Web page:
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Building & Renovating

There's A Way To Cool Down Your Home Without Air conditioning

Get the lowdown on how to keep the breeze flowing through your space

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Original Article: Coni Tejada and Sara Silm/Photoshot.com Photography: Vincent Coscolluela and Pexels.com (Main Photo)

Have you heard about passive cooling? If you haven't, it means the cooling of a space without the use of any energy-consuming means. It leaves no carbon footprint and is cost-effective, more intelligent, natural and thus, healthier. Passive cooling also aims to harness the natural breeze and channel these to cool the interiors of the house—especially in countries with hot and humid climates like ours. If this sounds like something you want to work into your home, today is your lucky day. Architect Vincent Martin Pinpin, also a lecturer on Asian vernacular architecture, shares how to do it with ease:

1. Orient your house to maximize passive cooling.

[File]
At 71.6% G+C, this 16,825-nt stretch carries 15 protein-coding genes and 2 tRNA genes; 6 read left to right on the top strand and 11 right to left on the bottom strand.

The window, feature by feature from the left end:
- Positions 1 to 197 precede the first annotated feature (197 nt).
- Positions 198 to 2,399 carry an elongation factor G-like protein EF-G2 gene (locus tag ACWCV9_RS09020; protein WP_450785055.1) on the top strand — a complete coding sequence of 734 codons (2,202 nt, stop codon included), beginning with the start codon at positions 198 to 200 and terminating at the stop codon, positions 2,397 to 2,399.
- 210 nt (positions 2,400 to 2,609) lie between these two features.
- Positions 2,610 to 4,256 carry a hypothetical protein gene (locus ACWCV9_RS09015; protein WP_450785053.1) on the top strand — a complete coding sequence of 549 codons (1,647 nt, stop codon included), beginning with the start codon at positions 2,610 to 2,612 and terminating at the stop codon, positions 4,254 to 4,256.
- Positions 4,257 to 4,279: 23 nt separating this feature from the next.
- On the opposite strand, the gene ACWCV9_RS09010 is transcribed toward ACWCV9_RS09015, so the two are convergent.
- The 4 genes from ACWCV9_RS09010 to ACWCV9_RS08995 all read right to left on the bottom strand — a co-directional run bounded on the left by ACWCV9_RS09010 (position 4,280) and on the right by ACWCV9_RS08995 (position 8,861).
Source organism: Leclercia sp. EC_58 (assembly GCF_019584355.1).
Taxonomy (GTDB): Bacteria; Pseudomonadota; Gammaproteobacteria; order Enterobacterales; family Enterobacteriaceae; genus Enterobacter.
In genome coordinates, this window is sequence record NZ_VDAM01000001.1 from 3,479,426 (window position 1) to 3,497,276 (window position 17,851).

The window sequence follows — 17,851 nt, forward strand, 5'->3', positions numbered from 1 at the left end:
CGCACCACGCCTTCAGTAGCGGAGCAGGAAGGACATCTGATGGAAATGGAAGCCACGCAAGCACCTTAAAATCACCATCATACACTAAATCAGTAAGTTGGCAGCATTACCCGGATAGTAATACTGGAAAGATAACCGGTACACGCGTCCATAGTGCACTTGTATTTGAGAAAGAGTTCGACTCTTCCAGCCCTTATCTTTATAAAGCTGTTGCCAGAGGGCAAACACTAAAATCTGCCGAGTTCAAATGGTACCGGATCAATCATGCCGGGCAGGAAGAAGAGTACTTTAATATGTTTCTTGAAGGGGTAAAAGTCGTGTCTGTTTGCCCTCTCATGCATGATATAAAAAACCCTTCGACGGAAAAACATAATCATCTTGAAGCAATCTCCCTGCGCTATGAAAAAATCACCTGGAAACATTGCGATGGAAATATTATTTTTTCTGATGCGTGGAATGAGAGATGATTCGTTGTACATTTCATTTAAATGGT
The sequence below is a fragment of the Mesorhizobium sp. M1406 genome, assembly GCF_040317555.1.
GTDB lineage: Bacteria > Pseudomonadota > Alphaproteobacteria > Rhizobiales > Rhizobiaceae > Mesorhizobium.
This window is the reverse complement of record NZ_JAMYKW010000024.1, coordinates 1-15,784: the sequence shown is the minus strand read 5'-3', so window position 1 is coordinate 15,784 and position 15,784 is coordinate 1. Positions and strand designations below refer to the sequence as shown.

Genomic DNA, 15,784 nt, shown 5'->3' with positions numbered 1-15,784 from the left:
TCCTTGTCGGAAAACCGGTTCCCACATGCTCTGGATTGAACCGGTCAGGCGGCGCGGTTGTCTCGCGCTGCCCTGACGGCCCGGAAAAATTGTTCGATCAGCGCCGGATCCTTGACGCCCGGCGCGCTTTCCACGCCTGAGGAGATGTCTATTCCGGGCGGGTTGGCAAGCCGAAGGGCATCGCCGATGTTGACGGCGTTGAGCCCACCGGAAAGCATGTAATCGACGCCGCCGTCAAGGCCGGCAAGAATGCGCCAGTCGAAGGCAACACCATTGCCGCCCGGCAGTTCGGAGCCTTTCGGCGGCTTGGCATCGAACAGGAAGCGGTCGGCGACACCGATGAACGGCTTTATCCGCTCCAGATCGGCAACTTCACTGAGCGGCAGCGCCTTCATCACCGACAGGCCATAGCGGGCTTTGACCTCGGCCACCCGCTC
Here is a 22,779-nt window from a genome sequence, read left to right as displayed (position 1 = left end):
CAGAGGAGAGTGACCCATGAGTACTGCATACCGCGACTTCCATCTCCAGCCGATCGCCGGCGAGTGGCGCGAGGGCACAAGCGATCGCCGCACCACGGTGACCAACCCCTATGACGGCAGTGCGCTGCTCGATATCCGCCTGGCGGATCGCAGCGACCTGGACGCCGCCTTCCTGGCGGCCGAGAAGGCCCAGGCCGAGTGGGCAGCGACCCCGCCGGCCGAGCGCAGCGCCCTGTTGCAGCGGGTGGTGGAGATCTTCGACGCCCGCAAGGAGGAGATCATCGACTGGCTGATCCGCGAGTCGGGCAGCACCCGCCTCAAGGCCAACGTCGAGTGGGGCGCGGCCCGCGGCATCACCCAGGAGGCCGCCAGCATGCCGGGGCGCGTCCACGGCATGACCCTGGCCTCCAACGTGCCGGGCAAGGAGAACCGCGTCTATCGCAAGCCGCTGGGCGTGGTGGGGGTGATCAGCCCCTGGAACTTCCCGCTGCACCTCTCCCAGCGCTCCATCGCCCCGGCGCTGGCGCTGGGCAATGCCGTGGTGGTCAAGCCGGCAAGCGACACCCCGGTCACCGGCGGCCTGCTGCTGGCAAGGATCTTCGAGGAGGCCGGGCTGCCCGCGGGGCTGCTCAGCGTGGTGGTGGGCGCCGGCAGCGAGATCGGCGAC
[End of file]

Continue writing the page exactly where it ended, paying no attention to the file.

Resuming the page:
“Your structure must be designed in order to capture and channel prevailing winds into the house to cool the space. The simplest way to ensure this is to correctly locate the structures with opening along the natural wind path (northeast-southwestern)”

2. Increase your roof’s overhang.

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“Overhangs are the ends of the roof that extend beyond the house walls. Increasing overhang size also helps a lot in lowering indoor temperatures. The wider the overhang, the more thermal radiation is blocked from intruding interior spaces, thus keeping them cool.”

3. Try sun-shades.

“The same is true for sun-shades or brise-soleil that protect openings from direct thermal radiation. Basically, these block out sun’s rays and help in lowering temperatures.”

4. Grow some plants.

“Abundant greenery surrounding the house also helps in lowering the exterior temperature and act as a filter for air passing through it so that cooler air enters the interiors.”

5. Install water features.

“Ponds, pools, fountains, and waterfalls do decrease the temperature especially when air passes through these. The only drawback is that we already have a very humid climate, and having a water feature may likewise increase the humidity especially in summer.” 

This snippet is originally from the story Life's A Beach in the April 2015 issue of Real Living magazine. Download your digital copy at the Real Living App. Log on to summitnewsstand.com.ph/real-living for more details. 

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